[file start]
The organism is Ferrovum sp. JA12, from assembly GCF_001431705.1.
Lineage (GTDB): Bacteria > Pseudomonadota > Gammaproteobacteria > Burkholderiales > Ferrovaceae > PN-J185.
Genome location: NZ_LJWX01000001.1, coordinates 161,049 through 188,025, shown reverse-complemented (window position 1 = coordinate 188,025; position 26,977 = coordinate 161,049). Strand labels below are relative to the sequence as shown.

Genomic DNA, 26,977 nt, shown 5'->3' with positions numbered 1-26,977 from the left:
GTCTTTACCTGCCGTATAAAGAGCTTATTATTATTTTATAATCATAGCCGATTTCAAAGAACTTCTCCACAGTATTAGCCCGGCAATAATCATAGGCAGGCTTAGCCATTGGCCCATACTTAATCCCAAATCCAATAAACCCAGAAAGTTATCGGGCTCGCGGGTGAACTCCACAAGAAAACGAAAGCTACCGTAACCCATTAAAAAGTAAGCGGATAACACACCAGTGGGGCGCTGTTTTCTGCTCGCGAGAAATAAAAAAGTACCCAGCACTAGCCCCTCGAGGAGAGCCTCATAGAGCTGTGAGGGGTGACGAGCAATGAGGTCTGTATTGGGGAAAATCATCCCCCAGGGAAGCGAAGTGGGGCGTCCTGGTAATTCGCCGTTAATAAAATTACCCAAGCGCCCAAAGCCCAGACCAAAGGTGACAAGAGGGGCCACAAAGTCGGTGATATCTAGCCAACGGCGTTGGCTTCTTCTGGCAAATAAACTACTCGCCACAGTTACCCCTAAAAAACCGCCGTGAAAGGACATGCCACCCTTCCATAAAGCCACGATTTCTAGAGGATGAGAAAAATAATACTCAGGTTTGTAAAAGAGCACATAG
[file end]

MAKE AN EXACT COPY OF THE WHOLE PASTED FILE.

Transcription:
The organism is Ferrovum sp. JA12, from assembly GCF_001431705.1.
Lineage (GTDB): Bacteria > Pseudomonadota > Gammaproteobacteria > Burkholderiales > Ferrovaceae > PN-J185.
Genome location: NZ_LJWX01000001.1, coordinates 161,049 through 188,025, shown reverse-complemented (window position 1 = coordinate 188,025; position 26,977 = coordinate 161,049). Strand labels below are relative to the sequence as shown.

Genomic DNA, 26,977 nt, shown 5'->3' with positions numbered 1-26,977 from the left:
GTCTTTACCTGCCGTATAAAGAGCTTATTATTATTTTATAATCATAGCCGATTTCAAAGAACTTCTCCACAGTATTAGCCCGGCAATAATCATAGGCAGGCTTAGCCATTGGCCCATACTTAATCCCAAATCCAATAAACCCAGAAAGTTATCGGGCTCGCGGGTGAACTCCACAAGAAAACGAAAGCTACCGTAACCCATTAAAAAGTAAGCGGATAACACACCAGTGGGGCGCTGTTTTCTGCTCGCGAGAAATAAAAAAGTACCCAGCACTAGCCCCTCGAGGAGAGCCTCATAGAGCTGTGAGGGGTGACGAGCAATGAGGTCTGTATTGGGGAAAATCATCCCCCAGGGAAGCGAAGTGGGGCGTCCTGGTAATTCGCCGTTAATAAAATTACCCAAGCGCCCAAAGCCCAGACCAAAGGTGACAAGAGGGGCCACAAAGTCGGTGATATCTAGCCAACGGCGTTGGCTTCTTCTGGCAAATAAACTACTCGCCACAGTTACCCCTAAAAAACCGCCGTGAAAGGACATGCCACCCTTCCATAAAGCCACGATTTCTAGAGGATGAGAAAAATAATACTCAGGTTTGTAAAAGAGCACATAG